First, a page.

As members of in the Adult Vaccine Access Coalition (AVAC), we appreciate the opportunity to comment on the CMS proposed rule reforming the requirements for Long-Term Care Facilities.
AVAC consists of more than 35 organizational leaders in health and public health that are committed to tackling the range of barriers to adult immunization and to raising awareness of the importance of adult immunization. AVAC works towards common legislative and regulatory solutions that will strengthen and enhance access to adult immunization across the health care system. Our mission is informed by a growing body of scientific and empirical evidence in support of the benefits immunizations provide by improving health, protecting lives against a variety of debilitating and potentially deadly conditions, and saving costs to the healthcare system and to society as a whole.
AVAC priorities and objectives are driven by a consensus process with the goal of enabling the range of stakeholders to have a voice in the effort to improve access and utilization of adult immunizations. One of our key coalition priorities is to advocate for targeted, evidence-based initiatives to improve adult immunization rates among minority, vulnerable, and at-risk populations, including people with chronic illness, limited English proficient speakers, and frail elderly in long-term care settings.
AVAC appreciates the inclusion of the proposal to require long-term care facilities to develop and implement policies and procedures to ensure residents and/or their representatives receive education on benefits and potential side effects of influenza and pneumococcal vaccination, and document the resident’s consequent immunization status (received vaccine, contraindicated, or refused) in the patient’s medical record. Long-term care facility residents, especially those with chronic conditions, are at increased risk for influenza-related complications such as pneumonia, making immunization particularly important for patient health and safety.
The draft HHS National Adult Immunization Plan states that, “[a]lthough education alone is insufficient to increase vaccination rates, it can have significant impact as a part of a number of broader, evidence-based strategies. Adults are often unaware of their potential risk of acquiring disease that can be prevented by vaccination and of the availability of specific vaccines. This lack of knowledge may be particularly acute among populations with limited English proficiency and persons with disabilities.” We believe directing long-term care facilities to provide education to patients and their representatives will improve informed decision making and will increase utilization of influenza and pneumococcal immunizations.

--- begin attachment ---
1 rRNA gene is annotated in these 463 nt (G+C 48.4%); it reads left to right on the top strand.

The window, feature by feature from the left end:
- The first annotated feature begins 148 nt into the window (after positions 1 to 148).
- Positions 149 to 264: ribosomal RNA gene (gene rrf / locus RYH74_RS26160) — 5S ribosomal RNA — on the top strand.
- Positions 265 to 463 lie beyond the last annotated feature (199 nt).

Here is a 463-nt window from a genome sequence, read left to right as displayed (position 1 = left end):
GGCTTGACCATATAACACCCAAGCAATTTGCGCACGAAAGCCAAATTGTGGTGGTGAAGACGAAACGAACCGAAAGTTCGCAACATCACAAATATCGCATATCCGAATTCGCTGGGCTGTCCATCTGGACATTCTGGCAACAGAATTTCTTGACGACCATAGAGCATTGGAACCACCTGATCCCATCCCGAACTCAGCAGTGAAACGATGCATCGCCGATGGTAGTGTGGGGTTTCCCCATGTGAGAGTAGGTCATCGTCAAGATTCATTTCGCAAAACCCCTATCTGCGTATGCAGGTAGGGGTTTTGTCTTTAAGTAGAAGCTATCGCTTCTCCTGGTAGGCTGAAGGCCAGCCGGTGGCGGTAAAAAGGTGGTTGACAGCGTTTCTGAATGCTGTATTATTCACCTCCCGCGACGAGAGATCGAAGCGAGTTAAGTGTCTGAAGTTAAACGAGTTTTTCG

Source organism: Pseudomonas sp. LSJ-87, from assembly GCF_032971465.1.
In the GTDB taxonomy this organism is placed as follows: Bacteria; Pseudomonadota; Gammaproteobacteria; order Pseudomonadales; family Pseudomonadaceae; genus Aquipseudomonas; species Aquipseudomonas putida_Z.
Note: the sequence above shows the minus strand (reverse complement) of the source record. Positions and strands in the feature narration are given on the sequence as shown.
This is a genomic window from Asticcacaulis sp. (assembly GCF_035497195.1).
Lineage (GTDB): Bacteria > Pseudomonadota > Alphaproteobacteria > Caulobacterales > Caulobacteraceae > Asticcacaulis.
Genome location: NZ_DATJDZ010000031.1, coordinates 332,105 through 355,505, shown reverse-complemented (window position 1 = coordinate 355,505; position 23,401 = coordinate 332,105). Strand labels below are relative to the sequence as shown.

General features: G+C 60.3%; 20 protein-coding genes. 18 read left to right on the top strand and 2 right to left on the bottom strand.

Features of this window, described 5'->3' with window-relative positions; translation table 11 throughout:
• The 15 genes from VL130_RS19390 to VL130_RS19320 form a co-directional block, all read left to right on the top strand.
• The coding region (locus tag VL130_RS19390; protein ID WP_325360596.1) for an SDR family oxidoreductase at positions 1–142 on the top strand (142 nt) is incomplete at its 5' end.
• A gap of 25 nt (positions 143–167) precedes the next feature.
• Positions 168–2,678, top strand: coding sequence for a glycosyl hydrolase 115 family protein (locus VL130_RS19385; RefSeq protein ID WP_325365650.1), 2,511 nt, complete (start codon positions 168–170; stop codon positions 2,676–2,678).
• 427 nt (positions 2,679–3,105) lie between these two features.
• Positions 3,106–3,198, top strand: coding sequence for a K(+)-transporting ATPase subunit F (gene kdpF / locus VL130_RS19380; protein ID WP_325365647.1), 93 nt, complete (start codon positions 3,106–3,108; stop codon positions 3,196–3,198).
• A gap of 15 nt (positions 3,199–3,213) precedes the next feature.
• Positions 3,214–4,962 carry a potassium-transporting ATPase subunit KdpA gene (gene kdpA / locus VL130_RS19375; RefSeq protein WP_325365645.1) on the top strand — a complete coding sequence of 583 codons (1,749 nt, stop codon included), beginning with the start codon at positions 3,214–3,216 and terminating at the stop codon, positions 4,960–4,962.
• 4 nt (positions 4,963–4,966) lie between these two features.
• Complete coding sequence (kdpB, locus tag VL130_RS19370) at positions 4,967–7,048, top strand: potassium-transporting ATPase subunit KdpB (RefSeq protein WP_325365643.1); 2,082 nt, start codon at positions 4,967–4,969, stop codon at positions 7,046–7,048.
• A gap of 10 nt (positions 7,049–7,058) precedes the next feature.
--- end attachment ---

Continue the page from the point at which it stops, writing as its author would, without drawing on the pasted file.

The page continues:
We also support the proposed elimination of the exception allowing healthcare providers to administer a second pneumococcal vaccine five years following the first since this is no longer considered the standard of care. We encourage CMS to work with relevant stakeholders and quality measure organizations to develop an updated pneumococcal immunization measure that reflects the current Advisory Committee for Immunization Practice (ACIP) recommendation for PCV13 and PPSV23 vaccination in adults age 65 and older for use in long-term care settings. The Health and Well-Being Committee for the National Quality Forum (NQF) recently proposed standards specifications for pneumococcal measures in order to better align measures across healthcare settings and to bring measures in accordance with ACIP recommendations.2 AVAC encourages CMS to work with NQF since these this work reflects CMS’ broader goals around quality measure alignment.
We encourage CMS to act expeditiously in providing access to and coverage for new vaccines following ACIP recommendations. Patients in long-term care facilities are particularly vulnerable to vaccine preventable diseases and suffer disproportionate rates of morbidity and mortality as a result. Timely access to new and improved vaccines for a growing number of conditions will allow beneficiaries to enjoy the benefits of the growing arsenal of preventive tools to enable Medicare beneficiaries to live longer and healthier lives.
AVAC also appreciates the inclusion of a provision directing long-term care facilities to include immunizations in the patient data set that must be communicated by facilities when a patient is transferred from one health care institution to another. Tracking and monitoring a patient’s immunization status as they move from one part of the health care system to another is critical to ensuring that adults receive appropriate and timely immunization services. Accurate immunization information in a patient’s data set, along with demographic information, surgical history, medications, etc., helps to elevate the importance of immunizations as a part of a patient’s overall health care.
Lastly, we encourage CMS to provide a more detailed explanation behind the proposal to re-designate influenza and pneumococcal immunizations from infection control to pharmacy services. A further explanation of the rationale behind the proposed change as well as CMS’ expectations going forward would be beneficial for long-term care providers and managers of pharmacy services.
Thank you for the opportunity to offer our perspective on this proposed rule. Please contact the AVAC Coalition Manager Lisa Foster at (202) 540-1070 or email@example.com if you wish to discuss our comments or adult immunization issues.